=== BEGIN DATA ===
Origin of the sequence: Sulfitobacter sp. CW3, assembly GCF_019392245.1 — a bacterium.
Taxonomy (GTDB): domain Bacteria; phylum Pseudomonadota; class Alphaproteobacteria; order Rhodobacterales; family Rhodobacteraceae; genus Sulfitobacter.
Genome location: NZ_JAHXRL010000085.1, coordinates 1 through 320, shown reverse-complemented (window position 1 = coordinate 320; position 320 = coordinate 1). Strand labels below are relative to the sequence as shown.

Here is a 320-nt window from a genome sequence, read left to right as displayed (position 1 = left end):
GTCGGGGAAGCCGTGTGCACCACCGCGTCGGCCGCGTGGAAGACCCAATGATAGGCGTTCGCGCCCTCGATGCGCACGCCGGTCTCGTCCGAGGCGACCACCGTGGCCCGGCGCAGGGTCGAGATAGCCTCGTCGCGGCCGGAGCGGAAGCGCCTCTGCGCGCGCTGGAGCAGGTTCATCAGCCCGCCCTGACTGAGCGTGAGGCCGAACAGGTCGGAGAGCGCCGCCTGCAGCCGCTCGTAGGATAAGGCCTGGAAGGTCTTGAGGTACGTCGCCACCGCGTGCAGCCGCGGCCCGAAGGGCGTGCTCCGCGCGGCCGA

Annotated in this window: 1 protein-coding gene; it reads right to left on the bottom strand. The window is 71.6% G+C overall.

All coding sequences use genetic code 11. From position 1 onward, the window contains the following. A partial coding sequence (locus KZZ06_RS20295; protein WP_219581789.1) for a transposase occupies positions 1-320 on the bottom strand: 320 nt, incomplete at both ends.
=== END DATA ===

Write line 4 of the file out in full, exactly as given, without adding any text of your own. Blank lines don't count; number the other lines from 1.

Here is a 320-nt window from a genome sequence, read left to right as displayed (position 1 = left end):